Anti-RNA Polymerase III Antibodies in Systemic Sclerosis


Anti-RNA Polymerase III has been recognized as an important autoantibody in Systemic Sclerosis and it is now included in the 2013 ACR/EULAR classification criteria for Systemic Sclerosis. With this manuscript we attempt to review the current data on anti-RNA polymerase II as it relates to Systemic Sclerosis.

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Kelly, A. and Derk, C. (2015) Anti-RNA Polymerase III Antibodies in Systemic Sclerosis. Open Journal of Rheumatology and Autoimmune Diseases, 5, 81-86. doi: 10.4236/ojra.2015.53013.

1. Introduction

Systemic Sclerosis (SSc) is an autoimmune connective tissue disorder characterized by tissue fibrosis, vascular dysfunction, both structural and functional, early cellular infiltration of affected tissues, with local cytokine and growth factor upregulation as well as B-cell abnormalities resulting in the production of autoantibodies. It affects multiple organ systems, has a peak incidence between 20 - 50 years of age, and it can be chronic and progressive in naturewith female predominance [1] [2] . SSc is subdivided based on skin involvementinto limited cutaneous Systemic Sclerosis (lcSSc) which involves the skin distal to the knees and elbows, and diffuse cutaneous Systemic Sclerosis (dcSSc) which involves the skin proximal to the knees and the elbows. Less common forms of SSc are sclerosis sine scleroderma, overlap syndromes, and undifferentiated scleroderma. Raynaud’s phenomenon, skin tightness/thickening, myalgias, arthralgias, digital ulcers, pulmonary arterial hypertension (PAH), gastrointestinal symptoms, and renal impairment are some of the disease manifestations of SSc. The etiology of the disease is unknown but believed to be a combination of genetic and environmental factors [3] [4] .

SSc is associated with various autoantibodies including anti-centromere antibodies (sensitivity 33%, specificity 99.9%) and anti-topoisomerase-I antibody (sensitivity 20.2%, specificity 100%) that are used to predict disease type. The former is associated with lcSSc and the latter with dcSSc, and they are generally mutually exclusive [5] . Thus, these antibodies assist the clinician to identify patients at risk for certain organ system involvement, which may benefit from closer monitoring. Other autoantibodies previously established are also associated with certain manifestations of SSc, such as anti-U3-RNP with increased risk of PAH and skeletal muscle involvement [6] , and anti-PM-Scl antibodies are associated with myositis [7] , while high titers of rheumatoid factor, antibodies to citrullinated peptides (anti-CCP), anti-U1-RNP antibodies, anti-double stranded DNA, and anti-Smith are uncommon in patients with SSc and suggest overlap syndromes [8] .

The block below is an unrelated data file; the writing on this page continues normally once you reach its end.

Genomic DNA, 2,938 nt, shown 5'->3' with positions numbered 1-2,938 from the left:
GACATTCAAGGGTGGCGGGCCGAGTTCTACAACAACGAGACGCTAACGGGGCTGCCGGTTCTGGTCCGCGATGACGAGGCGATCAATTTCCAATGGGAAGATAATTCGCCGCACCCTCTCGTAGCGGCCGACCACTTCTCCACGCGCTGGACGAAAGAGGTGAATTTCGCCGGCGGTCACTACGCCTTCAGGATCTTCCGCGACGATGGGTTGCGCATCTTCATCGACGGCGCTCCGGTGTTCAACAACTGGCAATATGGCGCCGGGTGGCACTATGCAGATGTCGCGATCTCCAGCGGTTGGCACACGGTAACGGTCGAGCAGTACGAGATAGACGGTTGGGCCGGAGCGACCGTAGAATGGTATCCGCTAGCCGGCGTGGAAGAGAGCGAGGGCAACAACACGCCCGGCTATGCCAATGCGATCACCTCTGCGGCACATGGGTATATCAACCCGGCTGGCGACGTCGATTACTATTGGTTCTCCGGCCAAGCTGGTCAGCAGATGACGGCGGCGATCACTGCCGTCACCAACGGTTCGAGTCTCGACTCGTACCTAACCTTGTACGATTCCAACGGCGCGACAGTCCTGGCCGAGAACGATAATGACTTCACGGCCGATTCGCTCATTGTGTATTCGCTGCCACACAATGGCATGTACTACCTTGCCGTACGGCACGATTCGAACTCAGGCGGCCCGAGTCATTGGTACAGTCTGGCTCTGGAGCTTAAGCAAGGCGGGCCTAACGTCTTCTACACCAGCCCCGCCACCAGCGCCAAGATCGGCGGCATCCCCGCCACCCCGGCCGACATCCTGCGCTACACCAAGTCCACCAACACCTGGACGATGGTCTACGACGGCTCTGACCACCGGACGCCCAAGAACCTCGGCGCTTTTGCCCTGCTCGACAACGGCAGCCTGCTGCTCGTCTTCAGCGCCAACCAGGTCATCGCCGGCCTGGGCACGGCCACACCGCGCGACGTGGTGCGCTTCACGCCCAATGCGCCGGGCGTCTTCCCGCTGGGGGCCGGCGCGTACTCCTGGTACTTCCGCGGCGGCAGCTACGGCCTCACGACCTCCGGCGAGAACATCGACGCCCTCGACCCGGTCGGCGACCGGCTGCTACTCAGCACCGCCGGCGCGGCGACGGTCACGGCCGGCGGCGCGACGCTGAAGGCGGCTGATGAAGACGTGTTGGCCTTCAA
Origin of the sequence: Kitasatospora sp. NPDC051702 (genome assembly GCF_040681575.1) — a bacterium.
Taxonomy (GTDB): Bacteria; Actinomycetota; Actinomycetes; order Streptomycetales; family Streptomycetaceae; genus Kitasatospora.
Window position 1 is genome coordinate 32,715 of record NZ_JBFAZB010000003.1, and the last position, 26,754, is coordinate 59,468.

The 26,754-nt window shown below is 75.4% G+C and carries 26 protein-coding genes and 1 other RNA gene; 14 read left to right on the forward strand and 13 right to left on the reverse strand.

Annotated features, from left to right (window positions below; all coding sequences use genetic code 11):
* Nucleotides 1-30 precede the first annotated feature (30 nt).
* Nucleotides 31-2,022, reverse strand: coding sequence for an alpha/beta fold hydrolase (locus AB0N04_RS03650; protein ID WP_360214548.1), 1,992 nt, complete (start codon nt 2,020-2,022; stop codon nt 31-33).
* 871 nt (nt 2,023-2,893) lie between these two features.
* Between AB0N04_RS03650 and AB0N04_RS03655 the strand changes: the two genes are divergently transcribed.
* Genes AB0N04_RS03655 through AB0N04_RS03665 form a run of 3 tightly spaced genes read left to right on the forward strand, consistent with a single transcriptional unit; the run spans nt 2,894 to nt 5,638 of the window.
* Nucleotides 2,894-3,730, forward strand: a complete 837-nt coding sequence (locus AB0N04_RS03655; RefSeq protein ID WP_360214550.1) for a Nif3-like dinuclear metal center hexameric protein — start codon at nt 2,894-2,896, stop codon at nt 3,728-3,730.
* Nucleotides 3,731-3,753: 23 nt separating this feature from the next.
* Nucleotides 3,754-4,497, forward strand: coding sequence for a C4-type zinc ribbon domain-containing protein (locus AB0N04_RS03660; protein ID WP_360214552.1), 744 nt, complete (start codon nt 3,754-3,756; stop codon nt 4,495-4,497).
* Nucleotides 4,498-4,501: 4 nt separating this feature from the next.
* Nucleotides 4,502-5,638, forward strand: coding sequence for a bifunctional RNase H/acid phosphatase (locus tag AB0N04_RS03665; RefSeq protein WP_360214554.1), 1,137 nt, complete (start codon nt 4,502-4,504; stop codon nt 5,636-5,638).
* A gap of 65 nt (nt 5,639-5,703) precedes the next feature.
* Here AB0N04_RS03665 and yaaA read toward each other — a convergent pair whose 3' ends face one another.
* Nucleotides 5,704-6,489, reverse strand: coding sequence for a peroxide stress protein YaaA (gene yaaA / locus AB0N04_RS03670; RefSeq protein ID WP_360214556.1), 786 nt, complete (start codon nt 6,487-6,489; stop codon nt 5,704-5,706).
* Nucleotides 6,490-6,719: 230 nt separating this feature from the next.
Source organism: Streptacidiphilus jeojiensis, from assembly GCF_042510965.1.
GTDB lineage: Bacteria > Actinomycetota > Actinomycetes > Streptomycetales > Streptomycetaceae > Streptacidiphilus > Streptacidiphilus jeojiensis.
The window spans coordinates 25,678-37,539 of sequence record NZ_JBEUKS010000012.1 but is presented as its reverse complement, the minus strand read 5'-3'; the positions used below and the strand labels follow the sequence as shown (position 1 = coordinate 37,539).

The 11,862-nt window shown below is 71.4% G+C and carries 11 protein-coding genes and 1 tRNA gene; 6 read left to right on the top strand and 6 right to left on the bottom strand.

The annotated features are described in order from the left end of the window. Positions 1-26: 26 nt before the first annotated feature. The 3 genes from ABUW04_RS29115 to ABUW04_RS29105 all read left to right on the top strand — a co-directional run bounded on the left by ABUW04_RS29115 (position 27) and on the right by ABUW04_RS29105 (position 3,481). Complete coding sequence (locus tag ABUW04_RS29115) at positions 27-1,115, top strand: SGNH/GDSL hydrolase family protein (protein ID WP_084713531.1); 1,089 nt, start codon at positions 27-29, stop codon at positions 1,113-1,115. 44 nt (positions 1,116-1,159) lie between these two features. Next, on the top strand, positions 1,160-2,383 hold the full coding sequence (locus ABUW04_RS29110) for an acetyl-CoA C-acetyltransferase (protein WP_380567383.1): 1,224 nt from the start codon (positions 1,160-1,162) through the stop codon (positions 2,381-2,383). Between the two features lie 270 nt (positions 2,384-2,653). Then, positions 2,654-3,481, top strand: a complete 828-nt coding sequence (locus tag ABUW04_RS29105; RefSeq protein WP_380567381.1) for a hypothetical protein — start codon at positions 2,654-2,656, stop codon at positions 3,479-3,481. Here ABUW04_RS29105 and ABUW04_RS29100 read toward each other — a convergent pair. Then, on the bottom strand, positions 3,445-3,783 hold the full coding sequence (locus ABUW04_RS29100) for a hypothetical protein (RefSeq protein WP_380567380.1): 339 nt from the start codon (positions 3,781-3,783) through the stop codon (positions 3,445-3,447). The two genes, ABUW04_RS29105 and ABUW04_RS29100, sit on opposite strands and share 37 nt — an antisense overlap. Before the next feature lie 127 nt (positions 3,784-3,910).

Another antibody, anti-RNA-polymerase III (anti-RNAP III) is now included in the most recent American College of Rheumatology (ACR)/EULAR classification criteria for SSc and it is used to predict disease severity [9] . The prevalence of anti-RNAP III among SSc patients has been estimated from 4% - 22% worldwide with geoethnic variation. Higher frequency is seen in USA (8.3%), England (11.7%), Sweden (22%) and lower frequency is noted in Japan (5%) and France (4%) [10] . More recently, a study in Belgium further supports prior results and notes 7% prevalence of anti-RNAP III ab [11] . Similar to other autoantibodies in SSc, anti-RNAP III has a lower sensitivity, but is highly specific for SSc (sensitivity: 10% - 20%, specificity: 98.8%) [12] . Moreover, it is highly associated with dcSSc, associated with scleroderma renal crisis, and skin changes. More recently, anti-RNAP III has been associated with malignancy in patients with SSc. Moinzadeh et al. examines a cohort of SSc (>2000 patients with SSc) and find significantly increased frequency of cancers among patients with anti- RNAP III compared to ACA and anti-Scl-70 abs. Finally, a temporal association is suggested between onset of SSc and breast cancer. That is, among patients diagnosed with cancer within the first 36 months of SSc onset, a large number of them have anti-RNP (55.3%) compared to ACA (23.5%) and anti-Scl-70 (13.6%) [13] . This will be further elaborated below. This review seeks to examine past and current literature on the anti-RNAP III antibody, its association with SSc, and potential future applications of the biomarker.

2. Discovery and Methodology of Testing